A surprise cupcake from Cupcake Princess


I received the prettily packaged cupcake from Lala Baraoidan via Marianne Pasion via Ericke.  The baby is worth sharing in the blog.  The sinfully generous, yummy frosting closely resembles the taste of real Oreo filling — a treat ‘coz I  super adore the white of an Oreo — to me, it’s the core of an Oreo sandwich such as it’s the icing that makes a cupcake.
(Thanks, girls!)


Contact Marinella “Lala” Baraoidan (landline no.: 7705452; mobile no.: 0915 2674117; email: lala_baraoidan@yahoo.com

© Blauearth™ All Rights Reserved 2009-2012

Torta!

Señorita Dulce TortaTorta

Something amazing just happened — I finally found the sugar-sprinkled, buttery soft cupcake I’ve been dreaming of since I was about 10 years old. A lady from Ilocos Sur who frequented the house to visit my mom always brought along huge cupcakes that I ate, but never bothered to ask her the name, until such a time that I was able to hit the heritage city on my own, but still no one would know what I was asking about. The Ilocano cuisine in the north differs from that in the south, like their bagnet is chicharon in Ilocos Norte and the Vigan empanada is not orange like the Batac and Laoag empanadas, and we don’t make mantecado bibingka. And the list goes on.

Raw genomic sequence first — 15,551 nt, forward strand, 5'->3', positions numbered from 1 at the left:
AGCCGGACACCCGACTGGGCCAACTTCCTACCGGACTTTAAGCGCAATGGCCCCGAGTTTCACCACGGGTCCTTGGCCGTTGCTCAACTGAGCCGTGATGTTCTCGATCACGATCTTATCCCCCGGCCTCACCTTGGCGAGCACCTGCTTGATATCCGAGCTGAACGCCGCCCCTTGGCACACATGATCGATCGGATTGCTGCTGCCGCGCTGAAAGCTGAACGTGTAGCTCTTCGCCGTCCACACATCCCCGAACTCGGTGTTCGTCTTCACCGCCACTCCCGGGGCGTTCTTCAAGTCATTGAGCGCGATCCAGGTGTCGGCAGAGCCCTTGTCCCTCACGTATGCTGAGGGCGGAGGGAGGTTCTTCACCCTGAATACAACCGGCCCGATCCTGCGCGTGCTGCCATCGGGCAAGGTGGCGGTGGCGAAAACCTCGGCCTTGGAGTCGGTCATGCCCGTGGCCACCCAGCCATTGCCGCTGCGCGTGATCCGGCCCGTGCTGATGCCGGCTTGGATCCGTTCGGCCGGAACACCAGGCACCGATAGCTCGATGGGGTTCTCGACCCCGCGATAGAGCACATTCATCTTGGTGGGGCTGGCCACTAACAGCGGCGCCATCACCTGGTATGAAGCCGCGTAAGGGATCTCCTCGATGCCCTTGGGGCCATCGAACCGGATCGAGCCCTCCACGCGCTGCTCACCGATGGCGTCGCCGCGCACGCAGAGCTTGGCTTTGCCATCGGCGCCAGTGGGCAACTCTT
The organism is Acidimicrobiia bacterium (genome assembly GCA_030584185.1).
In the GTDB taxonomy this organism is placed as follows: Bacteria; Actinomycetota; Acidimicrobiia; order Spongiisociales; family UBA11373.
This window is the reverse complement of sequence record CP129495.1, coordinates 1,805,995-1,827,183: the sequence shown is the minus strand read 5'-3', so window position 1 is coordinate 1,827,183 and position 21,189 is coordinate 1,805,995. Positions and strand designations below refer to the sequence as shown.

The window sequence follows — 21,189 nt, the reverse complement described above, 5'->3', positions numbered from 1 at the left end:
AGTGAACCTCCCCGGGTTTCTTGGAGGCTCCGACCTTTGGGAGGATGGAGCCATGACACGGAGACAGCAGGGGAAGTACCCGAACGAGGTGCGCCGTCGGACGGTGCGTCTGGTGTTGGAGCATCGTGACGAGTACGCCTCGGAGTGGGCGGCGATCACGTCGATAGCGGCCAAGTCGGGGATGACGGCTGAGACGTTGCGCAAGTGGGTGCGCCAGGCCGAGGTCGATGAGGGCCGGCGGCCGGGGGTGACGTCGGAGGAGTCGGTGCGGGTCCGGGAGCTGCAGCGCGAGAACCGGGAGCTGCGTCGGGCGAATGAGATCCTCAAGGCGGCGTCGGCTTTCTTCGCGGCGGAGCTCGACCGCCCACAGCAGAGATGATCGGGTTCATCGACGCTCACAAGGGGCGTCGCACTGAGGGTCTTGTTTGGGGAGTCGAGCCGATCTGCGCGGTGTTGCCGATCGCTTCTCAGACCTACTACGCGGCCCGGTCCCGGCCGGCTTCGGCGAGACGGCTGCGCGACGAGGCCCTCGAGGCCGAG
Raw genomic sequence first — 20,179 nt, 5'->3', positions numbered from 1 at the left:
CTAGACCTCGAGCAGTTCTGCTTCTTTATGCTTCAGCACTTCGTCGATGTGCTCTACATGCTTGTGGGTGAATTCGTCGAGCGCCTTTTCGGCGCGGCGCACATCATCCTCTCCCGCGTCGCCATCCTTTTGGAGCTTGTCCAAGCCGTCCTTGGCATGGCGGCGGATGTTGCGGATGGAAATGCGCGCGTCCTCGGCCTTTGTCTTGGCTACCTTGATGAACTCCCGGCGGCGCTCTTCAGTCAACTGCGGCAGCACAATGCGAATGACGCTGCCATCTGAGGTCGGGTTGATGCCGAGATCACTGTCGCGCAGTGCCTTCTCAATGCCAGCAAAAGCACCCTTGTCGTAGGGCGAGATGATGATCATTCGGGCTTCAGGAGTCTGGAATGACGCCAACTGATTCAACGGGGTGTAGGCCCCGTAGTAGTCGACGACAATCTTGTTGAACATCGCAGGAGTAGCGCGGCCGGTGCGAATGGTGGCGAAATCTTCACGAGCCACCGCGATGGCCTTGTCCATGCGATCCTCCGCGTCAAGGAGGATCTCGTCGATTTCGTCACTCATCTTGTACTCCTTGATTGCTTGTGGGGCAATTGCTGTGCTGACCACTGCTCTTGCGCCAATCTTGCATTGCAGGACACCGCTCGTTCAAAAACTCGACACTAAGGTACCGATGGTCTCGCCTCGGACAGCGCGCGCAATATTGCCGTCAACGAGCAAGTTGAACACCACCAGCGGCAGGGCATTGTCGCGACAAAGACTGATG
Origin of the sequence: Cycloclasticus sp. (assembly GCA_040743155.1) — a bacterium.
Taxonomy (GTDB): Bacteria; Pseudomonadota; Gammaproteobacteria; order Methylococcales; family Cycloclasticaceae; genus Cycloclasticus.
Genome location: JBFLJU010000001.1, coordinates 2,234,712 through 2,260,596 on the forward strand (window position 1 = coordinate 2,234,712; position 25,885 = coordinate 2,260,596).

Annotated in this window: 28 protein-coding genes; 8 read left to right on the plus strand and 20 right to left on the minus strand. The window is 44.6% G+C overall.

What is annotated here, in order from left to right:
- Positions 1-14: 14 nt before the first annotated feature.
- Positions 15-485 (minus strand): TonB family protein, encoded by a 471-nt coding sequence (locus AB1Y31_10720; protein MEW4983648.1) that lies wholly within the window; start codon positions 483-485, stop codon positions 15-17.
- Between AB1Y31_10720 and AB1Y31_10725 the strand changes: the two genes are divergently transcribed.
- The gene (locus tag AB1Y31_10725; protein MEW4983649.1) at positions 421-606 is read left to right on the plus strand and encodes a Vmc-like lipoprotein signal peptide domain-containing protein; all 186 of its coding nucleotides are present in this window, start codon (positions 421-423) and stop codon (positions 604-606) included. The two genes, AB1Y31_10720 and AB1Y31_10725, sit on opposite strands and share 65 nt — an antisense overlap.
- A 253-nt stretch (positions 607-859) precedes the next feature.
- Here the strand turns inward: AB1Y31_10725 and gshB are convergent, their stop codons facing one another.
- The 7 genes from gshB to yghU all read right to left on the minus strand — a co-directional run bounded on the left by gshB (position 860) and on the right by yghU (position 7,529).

I chanced upon the banana leaf-lined cupcakes at Señorita Dulce along the National Highway in Bantay. They tasted so much like those almost forgotten babies. The only difference is the sprinkling of cheese in the new tortas. And they’re shrunken tortas. Similar to mamon, but not quite. I suppose the original recipe is a contribution from the Spanish colonizers. It’s the banana leaves that give the delicacy a remarkable characteristic and make it Pinoy.

There’s still so much to discover about the Ilocano cuisine.

Photographed by Blauearth © Blauearth™ All Rights Reserved 2009-2012